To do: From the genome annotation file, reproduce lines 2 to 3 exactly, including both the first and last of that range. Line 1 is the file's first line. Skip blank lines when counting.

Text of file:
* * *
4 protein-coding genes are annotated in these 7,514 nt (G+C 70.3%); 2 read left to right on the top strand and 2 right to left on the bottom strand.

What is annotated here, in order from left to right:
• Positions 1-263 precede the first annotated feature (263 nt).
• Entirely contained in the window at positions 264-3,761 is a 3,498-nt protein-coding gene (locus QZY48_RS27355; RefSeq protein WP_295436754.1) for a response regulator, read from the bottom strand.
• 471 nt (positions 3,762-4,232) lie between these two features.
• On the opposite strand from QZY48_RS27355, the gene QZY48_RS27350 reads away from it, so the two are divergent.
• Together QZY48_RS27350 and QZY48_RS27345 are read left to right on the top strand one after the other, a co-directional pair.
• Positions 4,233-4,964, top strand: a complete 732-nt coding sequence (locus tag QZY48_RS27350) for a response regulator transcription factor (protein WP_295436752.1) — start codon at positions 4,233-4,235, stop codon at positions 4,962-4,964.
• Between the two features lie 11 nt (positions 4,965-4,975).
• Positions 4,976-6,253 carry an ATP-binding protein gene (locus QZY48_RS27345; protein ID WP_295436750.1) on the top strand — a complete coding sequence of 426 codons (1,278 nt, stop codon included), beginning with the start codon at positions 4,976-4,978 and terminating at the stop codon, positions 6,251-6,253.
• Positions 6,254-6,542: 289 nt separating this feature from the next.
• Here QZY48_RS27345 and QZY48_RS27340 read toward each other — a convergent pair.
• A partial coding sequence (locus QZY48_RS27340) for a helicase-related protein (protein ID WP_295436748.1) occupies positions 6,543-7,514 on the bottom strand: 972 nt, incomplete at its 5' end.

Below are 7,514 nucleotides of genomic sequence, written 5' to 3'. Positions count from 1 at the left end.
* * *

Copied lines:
What is annotated here, in order from left to right:
• Positions 1-263 precede the first annotated feature (263 nt).